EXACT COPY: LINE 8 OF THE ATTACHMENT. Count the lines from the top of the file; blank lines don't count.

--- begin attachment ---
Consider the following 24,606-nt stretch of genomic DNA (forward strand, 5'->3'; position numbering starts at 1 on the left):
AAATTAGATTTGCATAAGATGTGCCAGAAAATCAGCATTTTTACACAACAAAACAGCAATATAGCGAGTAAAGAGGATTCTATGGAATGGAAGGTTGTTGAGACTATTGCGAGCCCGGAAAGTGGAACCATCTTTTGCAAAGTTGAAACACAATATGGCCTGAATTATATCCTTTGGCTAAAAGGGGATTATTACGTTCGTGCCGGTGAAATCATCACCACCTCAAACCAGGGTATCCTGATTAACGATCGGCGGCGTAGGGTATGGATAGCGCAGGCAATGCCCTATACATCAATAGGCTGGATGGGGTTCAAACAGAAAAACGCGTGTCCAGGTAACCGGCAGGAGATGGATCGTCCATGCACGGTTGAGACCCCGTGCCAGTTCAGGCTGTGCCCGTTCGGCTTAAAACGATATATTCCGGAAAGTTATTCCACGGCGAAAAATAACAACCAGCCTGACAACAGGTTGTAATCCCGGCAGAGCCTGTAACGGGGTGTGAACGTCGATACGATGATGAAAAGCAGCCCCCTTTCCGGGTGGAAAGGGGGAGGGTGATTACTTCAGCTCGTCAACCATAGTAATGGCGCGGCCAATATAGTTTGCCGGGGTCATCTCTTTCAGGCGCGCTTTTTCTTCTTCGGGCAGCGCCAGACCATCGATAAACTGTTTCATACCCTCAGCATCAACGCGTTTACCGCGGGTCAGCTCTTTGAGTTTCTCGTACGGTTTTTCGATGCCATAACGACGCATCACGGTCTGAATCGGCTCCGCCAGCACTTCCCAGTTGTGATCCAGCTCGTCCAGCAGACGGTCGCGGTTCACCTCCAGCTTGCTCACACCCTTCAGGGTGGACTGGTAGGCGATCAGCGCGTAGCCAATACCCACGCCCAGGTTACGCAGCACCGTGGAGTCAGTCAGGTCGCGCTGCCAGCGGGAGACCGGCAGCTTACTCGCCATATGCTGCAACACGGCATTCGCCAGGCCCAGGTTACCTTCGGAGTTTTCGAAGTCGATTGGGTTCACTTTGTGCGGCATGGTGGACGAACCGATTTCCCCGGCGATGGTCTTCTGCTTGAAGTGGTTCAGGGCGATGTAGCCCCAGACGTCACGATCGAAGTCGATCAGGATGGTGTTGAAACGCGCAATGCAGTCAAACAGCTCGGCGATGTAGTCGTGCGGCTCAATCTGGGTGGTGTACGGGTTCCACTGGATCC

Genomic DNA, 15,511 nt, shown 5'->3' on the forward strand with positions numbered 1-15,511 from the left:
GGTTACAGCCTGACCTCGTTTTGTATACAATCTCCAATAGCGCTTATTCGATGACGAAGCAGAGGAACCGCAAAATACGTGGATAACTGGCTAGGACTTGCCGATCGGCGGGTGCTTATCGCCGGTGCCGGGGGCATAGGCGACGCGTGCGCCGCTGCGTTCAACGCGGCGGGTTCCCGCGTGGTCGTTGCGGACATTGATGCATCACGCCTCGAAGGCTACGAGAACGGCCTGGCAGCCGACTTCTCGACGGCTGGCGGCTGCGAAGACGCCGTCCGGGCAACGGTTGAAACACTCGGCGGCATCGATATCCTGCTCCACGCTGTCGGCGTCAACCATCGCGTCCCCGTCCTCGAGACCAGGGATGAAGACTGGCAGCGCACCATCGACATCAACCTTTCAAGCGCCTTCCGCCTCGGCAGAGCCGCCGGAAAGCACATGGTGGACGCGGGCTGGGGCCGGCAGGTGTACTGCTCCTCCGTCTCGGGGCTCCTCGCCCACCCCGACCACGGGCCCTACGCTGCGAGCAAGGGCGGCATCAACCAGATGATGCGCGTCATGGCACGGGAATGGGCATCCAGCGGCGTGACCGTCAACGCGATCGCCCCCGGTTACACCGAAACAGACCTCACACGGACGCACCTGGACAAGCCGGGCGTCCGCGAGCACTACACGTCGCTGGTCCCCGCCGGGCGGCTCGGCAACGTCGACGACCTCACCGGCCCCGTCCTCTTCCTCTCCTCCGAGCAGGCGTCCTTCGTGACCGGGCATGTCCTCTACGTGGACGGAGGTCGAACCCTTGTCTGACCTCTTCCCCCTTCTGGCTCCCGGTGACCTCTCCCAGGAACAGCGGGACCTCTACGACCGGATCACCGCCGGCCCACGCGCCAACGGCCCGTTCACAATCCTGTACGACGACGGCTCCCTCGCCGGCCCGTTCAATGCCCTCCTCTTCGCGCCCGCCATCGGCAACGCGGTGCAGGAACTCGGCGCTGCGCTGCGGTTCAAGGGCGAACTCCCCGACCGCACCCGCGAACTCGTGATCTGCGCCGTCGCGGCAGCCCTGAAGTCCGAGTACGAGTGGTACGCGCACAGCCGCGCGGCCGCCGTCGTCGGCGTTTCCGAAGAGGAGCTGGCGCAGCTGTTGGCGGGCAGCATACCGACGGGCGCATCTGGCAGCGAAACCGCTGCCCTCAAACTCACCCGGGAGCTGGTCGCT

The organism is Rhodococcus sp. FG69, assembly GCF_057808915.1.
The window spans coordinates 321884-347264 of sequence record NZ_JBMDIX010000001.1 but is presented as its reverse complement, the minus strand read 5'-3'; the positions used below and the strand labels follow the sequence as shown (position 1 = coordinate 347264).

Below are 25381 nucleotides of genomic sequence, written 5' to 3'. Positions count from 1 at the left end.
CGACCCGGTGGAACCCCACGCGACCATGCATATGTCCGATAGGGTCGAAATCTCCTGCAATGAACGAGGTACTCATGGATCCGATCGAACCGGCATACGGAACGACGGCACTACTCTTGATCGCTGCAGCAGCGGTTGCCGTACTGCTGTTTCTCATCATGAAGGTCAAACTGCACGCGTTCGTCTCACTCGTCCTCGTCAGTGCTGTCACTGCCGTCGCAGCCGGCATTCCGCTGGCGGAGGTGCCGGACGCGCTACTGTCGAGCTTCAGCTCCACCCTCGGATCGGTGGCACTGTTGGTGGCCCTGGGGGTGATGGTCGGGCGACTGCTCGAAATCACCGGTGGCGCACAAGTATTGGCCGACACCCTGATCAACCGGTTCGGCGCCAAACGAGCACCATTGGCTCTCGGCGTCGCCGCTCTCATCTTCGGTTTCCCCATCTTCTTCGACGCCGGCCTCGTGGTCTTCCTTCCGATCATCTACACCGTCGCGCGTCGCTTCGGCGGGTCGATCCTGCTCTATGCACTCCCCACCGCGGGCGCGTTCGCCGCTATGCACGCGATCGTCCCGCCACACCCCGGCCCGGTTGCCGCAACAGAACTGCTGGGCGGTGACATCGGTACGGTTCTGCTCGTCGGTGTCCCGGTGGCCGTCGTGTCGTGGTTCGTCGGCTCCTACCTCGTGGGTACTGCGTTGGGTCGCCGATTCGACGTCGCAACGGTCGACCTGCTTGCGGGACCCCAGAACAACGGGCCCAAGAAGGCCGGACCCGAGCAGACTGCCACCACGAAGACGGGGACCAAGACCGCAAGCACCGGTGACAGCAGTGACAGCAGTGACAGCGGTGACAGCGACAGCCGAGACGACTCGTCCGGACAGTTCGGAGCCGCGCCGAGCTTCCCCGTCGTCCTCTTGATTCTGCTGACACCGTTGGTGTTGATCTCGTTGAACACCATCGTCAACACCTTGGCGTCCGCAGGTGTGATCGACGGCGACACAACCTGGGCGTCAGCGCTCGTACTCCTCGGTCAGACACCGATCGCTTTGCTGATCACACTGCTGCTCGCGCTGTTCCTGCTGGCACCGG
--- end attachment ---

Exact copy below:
CGACCCGGTGGAACCCCACGCGACCATGCATATGTCCGATAGGGTCGAAATCTCCTGCAATGAACGAGGTACTCATGGATCCGATCGAACCGGCATACGGAACGACGGCACTACTCTTGATCGCTGCAGCAGCGGTTGCCGTACTGCTGTTTCTCATCATGAAGGTCAAACTGCACGCGTTCGTCTCACTCGTCCTCGTCAGTGCTGTCACTGCCGTCGCAGCCGGCATTCCGCTGGCGGAGGTGCCGGACGCGCTACTGTCGAGCTTCAGCTCCACCCTCGGATCGGTGGCACTGTTGGTGGCCCTGGGGGTGATGGTCGGGCGACTGCTCGAAATCACCGGTGGCGCACAAGTATTGGCCGACACCCTGATCAACCGGTTCGGCGCCAAACGAGCACCATTGGCTCTCGGCGTCGCCGCTCTCATCTTCGGTTTCCCCATCTTCTTCGACGCCGGCCTCGTGGTCTTCCTTCCGATCATCTACACCGTCGCGCGTCGCTTCGGCGGGTCGATCCTGCTCTATGCACTCCCCACCGCGGGCGCGTTCGCCGCTATGCACGCGATCGTCCCGCCACACCCCGGCCCGGTTGCCGCAACAGAACTGCTGGGCGGTGACATCGGTACGGTTCTGCTCGTCGGTGTCCCGGTGGCCGTCGTGTCGTGGTTCGTCGGCTCCTACCTCGTGGGTACTGCGTTGGGTCGCCGATTCGACGTCGCAACGGTCGACCTGCTTGCGGGACCCCAGAACAACGGGCCCAAGAAGGCCGGACCCGAGCAGACTGCCACCACGAAGACGGGGACCAAGACCGCAAGCACCGGTGACAGCAGTGACAGCAGTGACAGCGGTGACAGCGACAGCCGAGACGACTCGTCCGGACAGTTCGGAGCCGCGCCGAGCTTCCCCGTCGTCCTCTTGATTCTGCTGACACCGTTGGTGTTGATCTCGTTGAACACCATCGTCAACACCTTGGCGTCCGCAGGTGTGATCGACGGCGACACAACCTGGGCGTCAGCGCTCGTACTCCTCGGTCAGACACCGATCGCTTTGCTGATCACACTGCTGCTCGCGCTGTTCCTGCTGGCACCGG